by Ben Winters
This is the second of the Last Policeman trilogy. Doomsday is coming closer and Henry is asked to find the husband of his past babysitter. No longer officially a policeman, he does his best to track him down, with the help of his sister Nico. Nico tries to convince him of her secret plan to save the planet through a wild conspiracy. This becomes more relevant in the third book. This series was really fun. I like a detective who works because he believes in justice for everyone, even the dead in a pre-apocalyptic situation.
World of Trouble
by Ben Winters
Henry leaves safety and goes in search of his sister. I won’t lie, this was the weakest of the books, I felt, in part because it’s in the last days leading up to the meteor strike, but mostly because by the time he reaches her, his sister is already dead. There’s no real closure on that. I’d say spoiler alert, but it’s pretty obvious from the get go. Still, I recommend the whole series because once you read one, you’ll want to finish them all. I finished this one in a single day after finishing number two, so it’s a quick read.
Dear Ijeawele, or A Feminist Manifesto in Fifteen Suggestions
by Chimamanda Ngozi Adichie
I really enjoyed this. It’s a short essay (in relation to others), but it’s a good primer on feminism. I found it very refreshing and challenging, as it requires you to unlearn some of your own internal biases. It’s a good reference to have on hand when you need a refresher, or want to look up an answer to a tricky situation. I particularly liked the way she called out Feminism Lite, the so-called feminism that still puts women second to men. I definitely recommend this book. It’s short, a quick read, but a very important one.
My Brother’s Husband
by Gengoroh Tagame
This was super cute. It was written to show changing thoughts about gay people and to challenge homophobia. Every character is written so well (and Kana, the little girl, is adorable). I really recommend this one for the art (Mike is such a bear) and the story.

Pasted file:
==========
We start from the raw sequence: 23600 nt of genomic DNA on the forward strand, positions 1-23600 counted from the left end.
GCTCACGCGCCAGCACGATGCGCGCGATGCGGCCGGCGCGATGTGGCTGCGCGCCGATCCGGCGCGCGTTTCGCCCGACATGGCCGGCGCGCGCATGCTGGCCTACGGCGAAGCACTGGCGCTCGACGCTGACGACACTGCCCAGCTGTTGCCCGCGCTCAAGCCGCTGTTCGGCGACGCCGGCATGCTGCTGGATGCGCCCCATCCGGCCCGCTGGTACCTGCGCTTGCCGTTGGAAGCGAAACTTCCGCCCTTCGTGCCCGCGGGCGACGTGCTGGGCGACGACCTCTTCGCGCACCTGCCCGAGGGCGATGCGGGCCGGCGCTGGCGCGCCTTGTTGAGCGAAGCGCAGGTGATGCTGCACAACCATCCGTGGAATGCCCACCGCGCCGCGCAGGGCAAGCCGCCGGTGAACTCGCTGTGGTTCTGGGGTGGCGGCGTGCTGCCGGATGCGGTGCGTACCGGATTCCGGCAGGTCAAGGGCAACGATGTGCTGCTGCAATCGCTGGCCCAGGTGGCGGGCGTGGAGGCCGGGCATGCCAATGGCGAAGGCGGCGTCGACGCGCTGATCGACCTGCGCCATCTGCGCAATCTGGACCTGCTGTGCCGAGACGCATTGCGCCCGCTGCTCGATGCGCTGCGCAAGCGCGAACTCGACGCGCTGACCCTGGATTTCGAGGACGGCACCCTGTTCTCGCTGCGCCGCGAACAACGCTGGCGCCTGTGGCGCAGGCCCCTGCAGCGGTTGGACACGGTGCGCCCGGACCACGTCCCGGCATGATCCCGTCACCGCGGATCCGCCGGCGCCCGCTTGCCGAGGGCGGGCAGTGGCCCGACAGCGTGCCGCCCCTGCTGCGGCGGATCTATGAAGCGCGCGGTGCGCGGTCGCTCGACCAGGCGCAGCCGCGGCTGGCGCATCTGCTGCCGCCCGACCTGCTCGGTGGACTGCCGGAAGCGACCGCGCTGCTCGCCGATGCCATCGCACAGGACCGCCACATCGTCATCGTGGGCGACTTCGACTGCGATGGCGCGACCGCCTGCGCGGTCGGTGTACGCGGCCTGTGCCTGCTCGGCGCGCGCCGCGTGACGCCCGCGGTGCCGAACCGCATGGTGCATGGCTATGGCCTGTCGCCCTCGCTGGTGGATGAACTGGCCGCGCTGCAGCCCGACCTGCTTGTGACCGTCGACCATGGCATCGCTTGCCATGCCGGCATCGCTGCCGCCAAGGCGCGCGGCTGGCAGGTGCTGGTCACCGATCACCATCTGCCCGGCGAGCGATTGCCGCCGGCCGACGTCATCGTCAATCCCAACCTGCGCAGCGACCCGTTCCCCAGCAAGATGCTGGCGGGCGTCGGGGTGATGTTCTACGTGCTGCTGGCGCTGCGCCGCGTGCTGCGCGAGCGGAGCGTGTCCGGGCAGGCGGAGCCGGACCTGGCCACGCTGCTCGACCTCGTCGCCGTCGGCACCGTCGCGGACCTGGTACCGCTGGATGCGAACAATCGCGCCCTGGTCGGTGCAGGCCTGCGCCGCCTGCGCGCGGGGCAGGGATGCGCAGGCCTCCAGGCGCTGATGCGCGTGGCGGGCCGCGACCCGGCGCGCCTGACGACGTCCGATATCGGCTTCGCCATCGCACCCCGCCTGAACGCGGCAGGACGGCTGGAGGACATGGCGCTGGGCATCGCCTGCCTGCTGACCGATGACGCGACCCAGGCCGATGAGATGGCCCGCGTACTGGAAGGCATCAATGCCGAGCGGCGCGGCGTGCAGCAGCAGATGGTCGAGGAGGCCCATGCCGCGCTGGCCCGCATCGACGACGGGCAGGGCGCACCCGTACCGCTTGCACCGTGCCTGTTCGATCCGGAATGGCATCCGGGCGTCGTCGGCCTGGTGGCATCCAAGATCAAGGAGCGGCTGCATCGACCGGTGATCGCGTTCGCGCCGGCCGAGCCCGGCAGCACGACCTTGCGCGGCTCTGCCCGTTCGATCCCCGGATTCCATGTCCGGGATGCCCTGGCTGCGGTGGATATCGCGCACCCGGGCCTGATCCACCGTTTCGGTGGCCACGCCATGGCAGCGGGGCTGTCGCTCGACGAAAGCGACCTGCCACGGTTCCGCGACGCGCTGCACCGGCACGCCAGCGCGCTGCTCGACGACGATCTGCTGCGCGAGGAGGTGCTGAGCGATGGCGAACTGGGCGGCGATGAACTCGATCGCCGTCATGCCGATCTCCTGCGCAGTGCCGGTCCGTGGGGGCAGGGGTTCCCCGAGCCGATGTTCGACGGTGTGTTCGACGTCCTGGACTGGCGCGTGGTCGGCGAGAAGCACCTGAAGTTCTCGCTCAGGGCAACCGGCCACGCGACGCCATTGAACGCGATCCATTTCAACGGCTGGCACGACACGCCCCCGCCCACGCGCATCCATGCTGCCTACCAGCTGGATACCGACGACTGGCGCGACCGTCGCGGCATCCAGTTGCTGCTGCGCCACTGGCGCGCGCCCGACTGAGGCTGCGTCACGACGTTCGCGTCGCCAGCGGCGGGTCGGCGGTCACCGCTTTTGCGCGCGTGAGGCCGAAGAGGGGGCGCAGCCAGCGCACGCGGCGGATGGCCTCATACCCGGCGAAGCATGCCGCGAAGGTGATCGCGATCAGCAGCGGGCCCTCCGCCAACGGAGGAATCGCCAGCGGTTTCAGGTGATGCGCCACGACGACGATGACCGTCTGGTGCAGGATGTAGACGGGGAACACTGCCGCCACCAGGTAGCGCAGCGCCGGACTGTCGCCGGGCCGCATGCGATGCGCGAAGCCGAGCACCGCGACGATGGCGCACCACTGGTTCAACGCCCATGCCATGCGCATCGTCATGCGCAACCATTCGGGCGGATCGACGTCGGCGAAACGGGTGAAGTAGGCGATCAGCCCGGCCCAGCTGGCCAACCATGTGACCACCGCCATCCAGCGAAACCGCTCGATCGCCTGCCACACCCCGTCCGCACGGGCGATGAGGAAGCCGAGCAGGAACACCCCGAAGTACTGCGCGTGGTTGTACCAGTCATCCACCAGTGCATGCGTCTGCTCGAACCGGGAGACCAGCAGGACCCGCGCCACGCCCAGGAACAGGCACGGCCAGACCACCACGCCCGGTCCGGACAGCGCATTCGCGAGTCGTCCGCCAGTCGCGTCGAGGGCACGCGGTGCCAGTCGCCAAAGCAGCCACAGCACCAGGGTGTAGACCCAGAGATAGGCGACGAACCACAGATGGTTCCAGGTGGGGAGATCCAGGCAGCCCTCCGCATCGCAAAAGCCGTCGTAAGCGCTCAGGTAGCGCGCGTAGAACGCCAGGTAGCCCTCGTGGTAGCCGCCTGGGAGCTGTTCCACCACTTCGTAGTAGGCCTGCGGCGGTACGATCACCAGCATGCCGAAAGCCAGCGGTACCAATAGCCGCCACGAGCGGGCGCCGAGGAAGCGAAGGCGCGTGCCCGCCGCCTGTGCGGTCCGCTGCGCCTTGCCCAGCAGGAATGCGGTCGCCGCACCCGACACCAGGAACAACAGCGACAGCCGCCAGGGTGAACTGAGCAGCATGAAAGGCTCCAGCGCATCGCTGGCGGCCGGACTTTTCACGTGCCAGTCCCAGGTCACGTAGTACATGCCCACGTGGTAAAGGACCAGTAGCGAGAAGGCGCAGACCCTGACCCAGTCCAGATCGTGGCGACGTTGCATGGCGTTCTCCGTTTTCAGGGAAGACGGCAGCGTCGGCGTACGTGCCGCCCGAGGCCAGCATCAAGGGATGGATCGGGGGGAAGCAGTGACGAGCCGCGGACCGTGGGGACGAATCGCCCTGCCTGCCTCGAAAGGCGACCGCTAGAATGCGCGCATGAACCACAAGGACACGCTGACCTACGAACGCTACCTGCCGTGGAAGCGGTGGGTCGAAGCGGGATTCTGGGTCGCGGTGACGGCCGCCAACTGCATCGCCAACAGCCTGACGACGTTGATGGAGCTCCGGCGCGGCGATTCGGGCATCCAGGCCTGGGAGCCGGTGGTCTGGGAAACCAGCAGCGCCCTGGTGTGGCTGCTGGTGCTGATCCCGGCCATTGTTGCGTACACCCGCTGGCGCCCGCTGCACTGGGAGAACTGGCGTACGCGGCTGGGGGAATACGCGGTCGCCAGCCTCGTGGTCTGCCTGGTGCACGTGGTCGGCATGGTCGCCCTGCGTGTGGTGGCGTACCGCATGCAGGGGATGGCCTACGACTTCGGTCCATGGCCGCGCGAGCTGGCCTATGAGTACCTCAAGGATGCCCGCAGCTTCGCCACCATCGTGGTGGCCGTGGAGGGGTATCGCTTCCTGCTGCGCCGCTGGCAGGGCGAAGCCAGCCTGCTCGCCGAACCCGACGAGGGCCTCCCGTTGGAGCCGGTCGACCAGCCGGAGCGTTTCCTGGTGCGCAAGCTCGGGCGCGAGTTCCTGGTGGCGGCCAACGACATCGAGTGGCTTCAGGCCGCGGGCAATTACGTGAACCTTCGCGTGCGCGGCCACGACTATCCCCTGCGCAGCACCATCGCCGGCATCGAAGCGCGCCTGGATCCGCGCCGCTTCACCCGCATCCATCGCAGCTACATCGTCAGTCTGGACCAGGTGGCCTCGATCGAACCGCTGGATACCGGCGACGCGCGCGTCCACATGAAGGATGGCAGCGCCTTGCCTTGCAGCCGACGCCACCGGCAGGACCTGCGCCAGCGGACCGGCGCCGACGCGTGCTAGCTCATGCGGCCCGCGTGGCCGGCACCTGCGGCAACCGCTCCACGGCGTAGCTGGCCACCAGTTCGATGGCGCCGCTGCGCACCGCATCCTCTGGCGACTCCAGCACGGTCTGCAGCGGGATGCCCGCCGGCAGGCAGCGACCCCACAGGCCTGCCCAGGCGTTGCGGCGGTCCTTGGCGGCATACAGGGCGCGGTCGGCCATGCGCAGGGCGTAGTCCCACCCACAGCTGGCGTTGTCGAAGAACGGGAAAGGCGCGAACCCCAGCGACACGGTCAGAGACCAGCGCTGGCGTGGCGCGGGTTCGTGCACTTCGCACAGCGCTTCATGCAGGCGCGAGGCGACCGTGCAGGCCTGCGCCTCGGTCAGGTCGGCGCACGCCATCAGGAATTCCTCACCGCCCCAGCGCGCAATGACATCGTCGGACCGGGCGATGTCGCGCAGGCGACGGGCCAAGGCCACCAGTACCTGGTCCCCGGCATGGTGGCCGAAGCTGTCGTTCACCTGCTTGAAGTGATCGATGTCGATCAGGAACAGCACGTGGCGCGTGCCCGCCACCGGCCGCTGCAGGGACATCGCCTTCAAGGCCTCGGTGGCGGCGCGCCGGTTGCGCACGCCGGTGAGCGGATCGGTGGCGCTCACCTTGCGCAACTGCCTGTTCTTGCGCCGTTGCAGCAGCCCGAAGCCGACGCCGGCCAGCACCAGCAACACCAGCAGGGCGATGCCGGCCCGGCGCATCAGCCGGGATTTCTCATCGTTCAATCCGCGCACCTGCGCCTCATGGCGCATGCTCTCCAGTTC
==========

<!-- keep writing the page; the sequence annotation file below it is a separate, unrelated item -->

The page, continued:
Bring Me Back
by B. A. Paris
Oh, how I wanted to like this one. I really, really wanted to like it. After his girlfriend disappears twelve years before, Finn begins receiving messages that she might not be dead. But what is she back for? Oh, and he’s getting married to her sister. At first, I was just a little bored, which I often find when I’m stuck reading a male perspective, especially one so caught up in himself. Then, oh god, then the ending happened.
I’m going down to spoiler town now, so follow me below the cut only if you don’t mind spoilers. Don’t tell me I didn’t warn you.
The mystery is mental illness. Layla, our missing gal, is actually Ellen, the fiancée, who is actually Layla. You see, when their mother died, Layla began imitating her as a result of the trauma. The real Ellen is dead. After this trauma and her disappearance, she goes back to home and becomes Ellen. It’s only when Finn proposes to “Ellen” that Layla begins to… “reemerge”. Layla wants Finn to “get rid of Ellen” using, presumably, any means necessary. It’s a ham-fisted attempt at a twist that can be seen a mile away and that’s actively insulting to people with multiple personality disorder and related illnesses. It’s overused and overdone in new thrillers and it’s terrible.